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The quest to reinvent bicycling

Late 1800s, meet 2013. (Photos courtesy of J.B. Spector, Museum of Science and Industry and bicymple)

Bicycles have been around for hundreds of years, but there’s still room for improving the experience. As more and more city dwellers turn to bikes as a way to get around, a market grows for technology to help those on two wheels.

(Courtesy of Revolights)

Wheels that light your way.

At $229, the price for Revolights is steep, but it is tough to find cooler looking lights for a bike.

(Courtesy of BitLock)

A lock you can’t lose the key for
BitLock senses when your smartphone is within 3 feet of it. All you have to do is hit a button on the lock to unlock it, thanks to Bluetooth technology. If you ever forget where you locked your bike, BitLock can show you on a map in its app. As of Thursday, it had raised more than half its goal on Kickstarter.

Meet the FLyKly. (Courtesy of FlyKly)

Don’t want to work up a sweat on a bike? These wheels will help.
The FlyKly is an electric motor attached to the rear wheel of a bike that assists with pedaling. In May, FlyKly expects to deliver the wheel to Kickstarter backers who pledged $550. Superpedestrian is launching a similar project, the Copenhagen Wheel. Both systems can last for up to 30 miles without being charged.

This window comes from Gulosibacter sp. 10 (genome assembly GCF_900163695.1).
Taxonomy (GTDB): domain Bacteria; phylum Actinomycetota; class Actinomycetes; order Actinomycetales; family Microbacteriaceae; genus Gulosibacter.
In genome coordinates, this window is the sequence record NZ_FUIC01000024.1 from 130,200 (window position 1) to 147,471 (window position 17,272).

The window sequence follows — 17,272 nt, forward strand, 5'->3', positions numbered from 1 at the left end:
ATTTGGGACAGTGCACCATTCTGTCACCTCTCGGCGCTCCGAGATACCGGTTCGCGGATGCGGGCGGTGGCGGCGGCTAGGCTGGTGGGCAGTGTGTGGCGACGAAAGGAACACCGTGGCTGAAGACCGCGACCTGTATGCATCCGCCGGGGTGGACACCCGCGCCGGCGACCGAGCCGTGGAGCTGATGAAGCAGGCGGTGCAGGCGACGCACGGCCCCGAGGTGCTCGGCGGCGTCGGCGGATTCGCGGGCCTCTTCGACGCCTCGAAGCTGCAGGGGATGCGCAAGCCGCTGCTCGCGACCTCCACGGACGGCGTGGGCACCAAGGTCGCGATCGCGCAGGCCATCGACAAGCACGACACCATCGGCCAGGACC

(Courtesy of Fortified Bicycle Alliance)

Indestructible bike lights.
How often should you have to replace the lights on your bike? Slava Menn and Tivan Amour of Fortified Bicycle Alliance say never. They’ve been extremely successful on Kickstarter, with the help of a clever video, and expect to begin shipping the lights in April.

This bike is off the chain.
Think a fixed-gear bike is simplistic and minimalist? Well you should meet the bicymple, which doesn’t have a chain. It’s tough to get simpler without buying a unicycle. Because there’s no chain, the back wheel can turn as well. A downside: you won’t be able to travel as fast as on a typical bike.

(Courtesy of J.B. Spector, Museum of Science and Industry)

Will a cardboard bicycle be next?
Cardboard Technologies, which aimed to build an inexpensive bike out of cardboard,  announced on indiegogo this summer that it was returning funding to supporters and instead partnering with investors to build a production facility. Inventor Izhar Gafni has attracted plenty of attention for the idea. Stay tuned for what will be thought of next…

Matt McFarland is the editor of Innovations. He's always looking for the next big thing. You can find him on Twitter and Facebook.

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